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Rhetoric is the art of persuasion, which along with grammar and logic is one of the three ancient arts of discourse. Rhetoric aims to study the techniques writers or speakers utilize to inform, persuade, or motivate particular audiences in specific situations.

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  Samuel Kirkham  —  Grammar Tips
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GRAMMAR instructs us how to express our thoughts correctly.

RHETORIC teaches us to express them with force and elegance.

The former is generally confined to the correct application of words in constructing single sentences. The latter treats of the proper choice of words, of the happiest method of constructing sentences, of their most advantageous arrangement in forming a discourse, and of the various kinds and qualities of composition. The principles of rhetoric are principally based on those unfolded and illustrated in the science of grammar. Hence, an acquaintance with the latter, and, indeed, with the liberal arts, is a prerequisite to the study of rhetoric and belles-lettres.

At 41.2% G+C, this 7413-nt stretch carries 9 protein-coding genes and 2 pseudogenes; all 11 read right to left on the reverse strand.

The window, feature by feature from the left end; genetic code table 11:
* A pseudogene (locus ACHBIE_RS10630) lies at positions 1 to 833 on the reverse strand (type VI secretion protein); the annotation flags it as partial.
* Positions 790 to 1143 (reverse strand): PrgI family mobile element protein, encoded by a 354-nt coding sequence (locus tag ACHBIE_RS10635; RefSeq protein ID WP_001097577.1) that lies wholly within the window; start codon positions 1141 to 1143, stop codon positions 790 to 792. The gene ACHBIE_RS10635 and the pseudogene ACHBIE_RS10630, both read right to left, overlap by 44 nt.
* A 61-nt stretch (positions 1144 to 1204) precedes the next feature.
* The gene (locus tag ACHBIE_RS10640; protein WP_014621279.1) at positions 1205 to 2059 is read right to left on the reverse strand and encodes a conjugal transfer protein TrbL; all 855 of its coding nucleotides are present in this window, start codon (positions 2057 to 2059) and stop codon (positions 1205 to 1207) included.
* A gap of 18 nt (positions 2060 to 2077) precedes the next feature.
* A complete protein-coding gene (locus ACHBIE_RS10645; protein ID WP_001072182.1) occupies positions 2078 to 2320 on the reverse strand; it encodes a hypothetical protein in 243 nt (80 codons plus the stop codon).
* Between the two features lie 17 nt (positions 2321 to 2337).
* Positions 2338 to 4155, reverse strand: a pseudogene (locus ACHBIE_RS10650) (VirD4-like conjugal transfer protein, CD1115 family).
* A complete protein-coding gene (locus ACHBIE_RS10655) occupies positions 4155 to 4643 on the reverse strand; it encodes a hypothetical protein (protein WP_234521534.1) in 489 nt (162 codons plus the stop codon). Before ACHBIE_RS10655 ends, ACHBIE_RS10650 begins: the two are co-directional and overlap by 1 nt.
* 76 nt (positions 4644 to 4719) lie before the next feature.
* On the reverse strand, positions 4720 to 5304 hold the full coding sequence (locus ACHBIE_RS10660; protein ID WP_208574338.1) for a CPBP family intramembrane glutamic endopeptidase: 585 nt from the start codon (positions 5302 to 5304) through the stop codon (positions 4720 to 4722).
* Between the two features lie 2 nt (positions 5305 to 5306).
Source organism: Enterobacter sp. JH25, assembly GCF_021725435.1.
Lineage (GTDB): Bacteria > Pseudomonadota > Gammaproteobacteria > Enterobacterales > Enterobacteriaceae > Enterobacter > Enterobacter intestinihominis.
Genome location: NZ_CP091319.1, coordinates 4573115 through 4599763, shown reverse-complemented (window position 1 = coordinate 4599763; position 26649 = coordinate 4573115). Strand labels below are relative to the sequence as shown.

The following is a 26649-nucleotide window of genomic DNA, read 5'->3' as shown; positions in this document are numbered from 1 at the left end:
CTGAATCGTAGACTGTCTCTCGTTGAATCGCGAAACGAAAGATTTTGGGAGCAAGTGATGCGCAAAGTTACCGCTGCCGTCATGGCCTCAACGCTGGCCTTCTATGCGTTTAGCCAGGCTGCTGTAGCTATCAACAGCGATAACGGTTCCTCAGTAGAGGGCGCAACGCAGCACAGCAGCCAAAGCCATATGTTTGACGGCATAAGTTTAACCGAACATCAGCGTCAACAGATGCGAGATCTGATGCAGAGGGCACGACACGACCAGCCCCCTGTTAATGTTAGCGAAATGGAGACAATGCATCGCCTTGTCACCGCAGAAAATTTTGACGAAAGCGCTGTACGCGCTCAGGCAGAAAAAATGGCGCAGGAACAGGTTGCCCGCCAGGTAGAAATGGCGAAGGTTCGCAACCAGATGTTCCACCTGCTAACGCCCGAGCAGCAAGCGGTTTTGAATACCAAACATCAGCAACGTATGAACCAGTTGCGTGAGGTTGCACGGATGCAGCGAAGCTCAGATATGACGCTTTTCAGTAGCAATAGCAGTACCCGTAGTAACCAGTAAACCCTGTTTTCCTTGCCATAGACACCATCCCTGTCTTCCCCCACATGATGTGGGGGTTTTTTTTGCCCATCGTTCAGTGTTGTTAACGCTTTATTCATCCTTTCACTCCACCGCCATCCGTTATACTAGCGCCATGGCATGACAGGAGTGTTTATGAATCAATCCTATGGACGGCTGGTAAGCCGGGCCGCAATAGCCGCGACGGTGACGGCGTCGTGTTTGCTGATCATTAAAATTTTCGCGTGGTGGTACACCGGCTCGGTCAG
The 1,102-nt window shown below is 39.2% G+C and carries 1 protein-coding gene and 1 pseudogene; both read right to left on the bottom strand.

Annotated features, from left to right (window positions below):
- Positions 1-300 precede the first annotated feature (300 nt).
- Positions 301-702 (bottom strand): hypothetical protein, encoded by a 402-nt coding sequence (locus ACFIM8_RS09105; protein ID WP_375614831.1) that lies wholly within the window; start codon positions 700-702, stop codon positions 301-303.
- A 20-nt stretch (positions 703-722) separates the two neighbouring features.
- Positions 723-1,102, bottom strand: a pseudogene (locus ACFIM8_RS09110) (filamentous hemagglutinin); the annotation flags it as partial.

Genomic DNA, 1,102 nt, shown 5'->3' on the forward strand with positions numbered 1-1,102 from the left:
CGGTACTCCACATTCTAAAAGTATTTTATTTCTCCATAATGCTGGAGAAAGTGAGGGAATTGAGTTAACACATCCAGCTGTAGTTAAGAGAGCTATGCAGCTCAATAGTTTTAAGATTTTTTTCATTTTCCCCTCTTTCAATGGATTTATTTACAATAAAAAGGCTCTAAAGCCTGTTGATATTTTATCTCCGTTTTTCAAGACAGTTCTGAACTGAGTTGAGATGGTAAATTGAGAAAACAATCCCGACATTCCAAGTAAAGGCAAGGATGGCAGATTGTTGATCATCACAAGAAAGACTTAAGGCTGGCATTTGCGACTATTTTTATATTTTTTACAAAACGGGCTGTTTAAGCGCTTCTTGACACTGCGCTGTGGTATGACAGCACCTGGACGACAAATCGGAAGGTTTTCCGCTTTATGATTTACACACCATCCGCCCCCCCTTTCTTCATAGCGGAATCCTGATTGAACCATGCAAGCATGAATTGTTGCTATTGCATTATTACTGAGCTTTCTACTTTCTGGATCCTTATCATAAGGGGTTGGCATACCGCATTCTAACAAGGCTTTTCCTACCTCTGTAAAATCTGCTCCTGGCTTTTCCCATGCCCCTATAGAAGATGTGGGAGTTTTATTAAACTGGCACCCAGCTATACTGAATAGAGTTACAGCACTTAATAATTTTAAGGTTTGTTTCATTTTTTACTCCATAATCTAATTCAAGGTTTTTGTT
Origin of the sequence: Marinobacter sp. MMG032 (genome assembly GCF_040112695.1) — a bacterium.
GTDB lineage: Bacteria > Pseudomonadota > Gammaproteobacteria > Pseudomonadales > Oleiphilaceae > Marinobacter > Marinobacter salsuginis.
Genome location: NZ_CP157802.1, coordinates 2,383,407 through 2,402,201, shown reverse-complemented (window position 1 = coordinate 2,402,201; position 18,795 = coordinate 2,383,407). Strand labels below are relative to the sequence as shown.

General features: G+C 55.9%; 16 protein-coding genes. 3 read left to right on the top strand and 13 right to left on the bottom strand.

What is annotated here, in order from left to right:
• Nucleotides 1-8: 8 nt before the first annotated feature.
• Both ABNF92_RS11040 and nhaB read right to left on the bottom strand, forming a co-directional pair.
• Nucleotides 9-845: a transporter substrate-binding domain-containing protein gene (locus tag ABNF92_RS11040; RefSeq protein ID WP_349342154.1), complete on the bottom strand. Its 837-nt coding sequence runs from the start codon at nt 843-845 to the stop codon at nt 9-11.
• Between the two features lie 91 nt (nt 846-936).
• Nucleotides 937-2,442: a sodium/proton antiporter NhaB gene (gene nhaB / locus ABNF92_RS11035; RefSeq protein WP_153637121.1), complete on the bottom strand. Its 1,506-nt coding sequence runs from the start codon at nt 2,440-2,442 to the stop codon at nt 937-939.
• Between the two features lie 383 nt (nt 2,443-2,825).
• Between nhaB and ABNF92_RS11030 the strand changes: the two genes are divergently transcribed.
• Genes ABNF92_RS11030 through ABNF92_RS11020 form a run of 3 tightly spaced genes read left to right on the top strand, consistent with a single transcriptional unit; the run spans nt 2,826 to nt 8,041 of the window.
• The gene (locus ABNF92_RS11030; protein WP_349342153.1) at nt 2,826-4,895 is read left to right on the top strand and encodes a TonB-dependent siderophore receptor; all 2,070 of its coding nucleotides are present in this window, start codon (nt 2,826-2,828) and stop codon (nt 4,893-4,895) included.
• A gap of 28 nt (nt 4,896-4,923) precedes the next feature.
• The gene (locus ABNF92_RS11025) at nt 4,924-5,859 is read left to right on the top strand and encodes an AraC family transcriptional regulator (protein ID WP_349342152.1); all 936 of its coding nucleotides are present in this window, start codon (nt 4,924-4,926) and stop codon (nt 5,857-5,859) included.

It may be laid down as a maxim of eternal truth, that good sense is the foundation of all good writing. One who understands a subject well, will scarcely write ill upon it.

Rhetoric, or the art of persuasion, requires in a writer, the union of good sense, and a lively and chaste imagination. It is, then, her province to teach him to embellish his thoughts with elegant and appropriate language, vivid imagery, and an agreeable variety of expression. It ought to be his aim,

"To mark the point where sense and dulness meet."

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